​Man arrested for $100m email fraud scam against multinational tech firms

The FBI has arrested a Lithuanian man accused of running a scam in which he posed as a hardware company to defraud multinational internet companies of over $100 million.

US authorities have announced criminal charges against Evaldas Rimasauskas, a 48 year-old Lithuanian national accused of operating an elaborate business email compromise scheme that defrauded two unnamed US-based global companies out of over $100 million. One firm is described as a multinational technology company and a second is a social media and networking company.

Business email compromise or BEC is a growing cause of concern for businesses and law enforcement. The FBI estimates that firms’ exposure to the fraud exceeded $3 billion in losses worldwide between 2013 and 2016.

While the fraud takes many shapes, it doesn’t necessarily require the victim be hacked, but usually involves forged documents and spoofed email addresses. A classic example that saw toy-maker Mattel narrowly escape a $3m loss relied on an email address that looked similar to the CEO’s, which was used to instruct a subordinate to urgently wire funds to a supplier.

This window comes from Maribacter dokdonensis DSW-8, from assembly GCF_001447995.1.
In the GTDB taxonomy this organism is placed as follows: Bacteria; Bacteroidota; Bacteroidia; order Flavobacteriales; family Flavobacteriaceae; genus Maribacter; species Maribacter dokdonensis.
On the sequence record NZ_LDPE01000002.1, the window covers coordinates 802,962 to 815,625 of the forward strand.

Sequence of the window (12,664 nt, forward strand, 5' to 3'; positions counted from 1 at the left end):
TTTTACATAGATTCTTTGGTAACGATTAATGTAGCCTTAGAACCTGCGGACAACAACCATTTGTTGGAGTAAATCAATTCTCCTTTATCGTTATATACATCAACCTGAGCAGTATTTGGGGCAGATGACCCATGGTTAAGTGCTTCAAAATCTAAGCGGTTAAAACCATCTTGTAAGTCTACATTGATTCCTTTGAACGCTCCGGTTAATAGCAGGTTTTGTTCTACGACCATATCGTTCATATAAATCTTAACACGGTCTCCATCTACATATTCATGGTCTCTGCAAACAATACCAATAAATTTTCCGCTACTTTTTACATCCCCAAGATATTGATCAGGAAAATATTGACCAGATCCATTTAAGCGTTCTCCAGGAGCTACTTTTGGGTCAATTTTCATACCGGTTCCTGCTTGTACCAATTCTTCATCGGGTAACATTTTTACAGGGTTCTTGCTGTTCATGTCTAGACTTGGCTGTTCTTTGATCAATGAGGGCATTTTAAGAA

Rimasauskas allegedly used a similar front against the two tech firms, whose employees were conned into wiring over $100 million via several transactions into accounts he controlled.

His scheme involved a firm he’d set up in Latvia that used the same name of an Asia-based hardware technology company that regularly conducted large transactions with the two victims.

He’d also set up a second company that had bank accounts in Latvia and Cyprus and then targeted the companies that did legitimate business with the real Asian hardware maker.

Rimasauskas capitalized on the relationship between buyer and seller through phishing emails that directed victims to pay funds to his accounts in Latvia and Cyprus, according to the indictment.

He would then quickly disperse the funds to bank accounts he held in Latvia, Slovakia, Lithuania, Hungary, and Hong Kong. To hide the true destination of the funds, he directed the victims to pay the them to correspondent accounts, which are established to receive deposits, that were based in New York.

The material he used to convince victims to wire funds included forged invoices, contracts, logos and letters with supposed signatures from senior executives of the victim firms. Victims were convinced to send these to banks to legitimize the frequency of the wire transfers. He’d even forged a letter from one of the victim’s banks to enable a fraudulent transfer.

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